In our blog entitled Is Another Database Race About to Start? we presented an overview of Resource Description Framework (RDF) technology and why it is significant. So now let’s delve deeper into the magic behind using a semantic database: SPARQL.
We can start by bowing down to SQL as the default query language for analytics. Despite its limitations and shortcomings, it will not be dethroned in the foreseeable future, if ever. The relational databases that occupy the bulk of the world’s data centers are built for SQL queries, and nowadays even NoSQL databases employ SQL.
SQL is great for retrieving data that is stored in regular sets (i.e., relational tables), but it has no ability to derive meaning from data, and it is weak and often hopeless at navigating its way through networks of data via the relationships within sets (such as who knows who knows whom).
SPARQL (from SPARQL Protocol and RDF Query Language) is the query language for data stored in an RDF format, which is a collection of subject-predicate-object triples. We will address this in depth in another article, but at a high level it is enough to note that when data is stored in an RDF format, all the relationships inherent in the data are preserved, including its meaning. In general, SPARQL is to the semantic web and graph analytics (more on this later, too) what SQL is to the relational database.
Anyone who knows SQL can easily learn SPARQL, as the two languages are similar. Both use commands such as SELECT, WHERE and GROUP BY, and both use the same naming conventions for functions such as aggregates and string functions. But the similarities end when it comes to how the languages work.
Even with a complex data warehouse in place, performing a SQL query against multiple data sources is difficult. Data sources must be mapped, and schemas must be written. Metadata needs to be managed, and when the data itself changes or when new data sources are added, the whole model needs to be updated.
SPARQL, on the other hand, is inherently schema free and allows for federation. Users can immediately start working with new data sources without having to go through IT, and with a single query, request data from multiple locations at once. Such locations can include Web data, internal enterprise databases or external sources such as partner data, public data sets or social media streams. This federated approach allows users to query any collection of databases as if it were one, and because it requires no schema, when data or data sources change, nothing needs to be done.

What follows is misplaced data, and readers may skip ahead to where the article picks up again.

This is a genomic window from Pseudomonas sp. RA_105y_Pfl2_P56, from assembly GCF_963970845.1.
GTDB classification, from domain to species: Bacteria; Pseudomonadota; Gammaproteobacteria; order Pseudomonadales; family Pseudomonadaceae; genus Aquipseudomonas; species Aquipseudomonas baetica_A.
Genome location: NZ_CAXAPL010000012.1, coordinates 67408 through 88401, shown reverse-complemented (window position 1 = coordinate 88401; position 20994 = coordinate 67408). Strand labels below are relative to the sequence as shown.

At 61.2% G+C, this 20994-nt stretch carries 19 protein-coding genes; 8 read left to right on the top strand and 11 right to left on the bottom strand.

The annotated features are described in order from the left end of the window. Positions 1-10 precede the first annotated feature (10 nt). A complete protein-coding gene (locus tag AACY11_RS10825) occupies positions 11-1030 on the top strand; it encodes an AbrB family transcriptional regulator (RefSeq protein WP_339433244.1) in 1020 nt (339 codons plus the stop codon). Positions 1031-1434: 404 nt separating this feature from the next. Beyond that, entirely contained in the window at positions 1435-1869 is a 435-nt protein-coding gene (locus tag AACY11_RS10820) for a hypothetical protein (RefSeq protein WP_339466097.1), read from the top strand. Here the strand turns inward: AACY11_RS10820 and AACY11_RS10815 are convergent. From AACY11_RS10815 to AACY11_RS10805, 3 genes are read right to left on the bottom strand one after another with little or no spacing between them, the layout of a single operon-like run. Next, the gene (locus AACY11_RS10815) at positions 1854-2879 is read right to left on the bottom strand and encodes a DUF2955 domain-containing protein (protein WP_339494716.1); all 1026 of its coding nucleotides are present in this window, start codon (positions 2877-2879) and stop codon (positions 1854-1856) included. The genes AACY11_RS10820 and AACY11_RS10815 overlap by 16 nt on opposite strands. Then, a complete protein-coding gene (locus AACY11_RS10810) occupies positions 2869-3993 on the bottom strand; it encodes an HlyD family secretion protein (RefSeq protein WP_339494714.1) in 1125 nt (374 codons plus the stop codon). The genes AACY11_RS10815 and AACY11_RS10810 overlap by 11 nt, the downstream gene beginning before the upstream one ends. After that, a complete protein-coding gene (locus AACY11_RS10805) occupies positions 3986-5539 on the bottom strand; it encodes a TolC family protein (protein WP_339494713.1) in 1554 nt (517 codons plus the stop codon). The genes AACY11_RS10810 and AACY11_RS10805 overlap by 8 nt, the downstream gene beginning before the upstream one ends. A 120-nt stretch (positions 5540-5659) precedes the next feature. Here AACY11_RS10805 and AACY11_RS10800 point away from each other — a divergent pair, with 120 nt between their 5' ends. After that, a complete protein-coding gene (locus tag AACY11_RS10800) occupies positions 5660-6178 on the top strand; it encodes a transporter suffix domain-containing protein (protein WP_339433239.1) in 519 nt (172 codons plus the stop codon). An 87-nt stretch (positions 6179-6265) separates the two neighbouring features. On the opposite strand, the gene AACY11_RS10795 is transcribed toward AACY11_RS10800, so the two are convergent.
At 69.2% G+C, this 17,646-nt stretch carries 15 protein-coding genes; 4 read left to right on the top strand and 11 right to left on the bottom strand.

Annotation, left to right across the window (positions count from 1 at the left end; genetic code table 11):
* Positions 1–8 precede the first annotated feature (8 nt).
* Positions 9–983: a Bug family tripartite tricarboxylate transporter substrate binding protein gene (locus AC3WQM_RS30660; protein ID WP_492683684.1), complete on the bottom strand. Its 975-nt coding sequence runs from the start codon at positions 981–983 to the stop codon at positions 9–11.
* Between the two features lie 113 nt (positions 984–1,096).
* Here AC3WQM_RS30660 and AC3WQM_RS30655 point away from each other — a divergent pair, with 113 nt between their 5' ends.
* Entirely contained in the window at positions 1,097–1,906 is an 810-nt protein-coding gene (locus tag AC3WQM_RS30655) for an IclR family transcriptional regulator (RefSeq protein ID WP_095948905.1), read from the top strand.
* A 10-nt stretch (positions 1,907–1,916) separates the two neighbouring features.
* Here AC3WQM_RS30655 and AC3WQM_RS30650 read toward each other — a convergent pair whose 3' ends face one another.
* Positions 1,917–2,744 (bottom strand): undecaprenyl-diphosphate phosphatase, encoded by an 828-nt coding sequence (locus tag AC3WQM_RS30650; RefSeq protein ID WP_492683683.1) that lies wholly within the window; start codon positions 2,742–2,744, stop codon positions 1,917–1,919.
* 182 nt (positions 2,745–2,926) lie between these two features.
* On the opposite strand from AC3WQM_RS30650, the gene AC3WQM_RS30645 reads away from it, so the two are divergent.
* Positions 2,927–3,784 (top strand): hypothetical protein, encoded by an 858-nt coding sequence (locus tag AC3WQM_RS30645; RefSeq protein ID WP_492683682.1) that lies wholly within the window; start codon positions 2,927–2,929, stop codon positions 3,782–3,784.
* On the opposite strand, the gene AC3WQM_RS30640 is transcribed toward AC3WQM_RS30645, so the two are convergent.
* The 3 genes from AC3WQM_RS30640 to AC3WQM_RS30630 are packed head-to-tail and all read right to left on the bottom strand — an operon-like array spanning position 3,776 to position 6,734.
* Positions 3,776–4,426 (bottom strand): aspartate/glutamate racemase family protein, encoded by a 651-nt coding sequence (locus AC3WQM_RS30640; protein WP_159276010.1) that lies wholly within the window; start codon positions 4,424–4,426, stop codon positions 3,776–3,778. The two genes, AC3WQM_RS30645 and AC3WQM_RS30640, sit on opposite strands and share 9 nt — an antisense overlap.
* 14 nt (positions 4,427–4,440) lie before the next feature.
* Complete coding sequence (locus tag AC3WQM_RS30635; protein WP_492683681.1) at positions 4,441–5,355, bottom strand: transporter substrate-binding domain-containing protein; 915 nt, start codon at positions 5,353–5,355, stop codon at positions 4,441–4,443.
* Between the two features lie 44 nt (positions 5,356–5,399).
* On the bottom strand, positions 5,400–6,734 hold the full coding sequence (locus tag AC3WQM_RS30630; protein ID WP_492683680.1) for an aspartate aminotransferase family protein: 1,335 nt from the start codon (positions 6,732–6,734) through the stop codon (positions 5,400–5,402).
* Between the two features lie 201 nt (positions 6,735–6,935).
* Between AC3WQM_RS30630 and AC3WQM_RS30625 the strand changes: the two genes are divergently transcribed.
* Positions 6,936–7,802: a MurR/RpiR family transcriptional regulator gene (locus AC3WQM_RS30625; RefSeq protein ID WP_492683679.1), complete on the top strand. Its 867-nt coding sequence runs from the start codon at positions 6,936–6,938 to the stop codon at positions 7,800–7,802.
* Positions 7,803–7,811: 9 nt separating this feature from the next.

This is achieved by the use of SPARQL endpoints, which are basically URLs that accept a SPARQL query and return the results. Most large public data sets provide APIs to the endpoints, and there are several publicly available resources for finding them. Internal data can also be converted to RDF format with relative ease, making enterprise assets SPARQL-ready. This makes sharing data sets extremely flexible and accessible. By allowing access to new data sources on the fly and enabling queries to federate across multiple data sources, SPARQL achieves an enormous advantage over SQL, both in respect to time to insight and ease of use.
For example, imagine that you want to find the population, area and median income of all U.S. cities to determine if there is a relationship between population density and income. Using SQL, you would have to query each city database separately, ensure that you have the right data set, then perform complex and time-consuming joins on the data. With SPARQL, one query can target all the data sources and pull the results into a single set. No joins, no coding.
Let’s consider a more business-critical example. In the financial services sector, regulations regarding risk and compliance present an enormous challenge to data management teams. Fraud detection and fraud prevention, in particular, are rendered nearly impossible when data is dispersed across departments and external sources. This is where SPARQL excels. By providing the ability to combine trading data with other data, such as social network feeds and geospatial data, the SPARQL user can quickly find oft-hidden patterns or connections between people and/or entities, thus exposing threats like fraud much sooner.
RDF and SPARQL work hand in glove to deliver a versatile analytics environment. There is no need to consider schema, since RDF data is built on data structures that are flexible by design. SPARQL can work alongside existing database investments, and it provides far more intelligence over the data it can query. This type of technology helps organizations turn big data challenges into big data opportunities.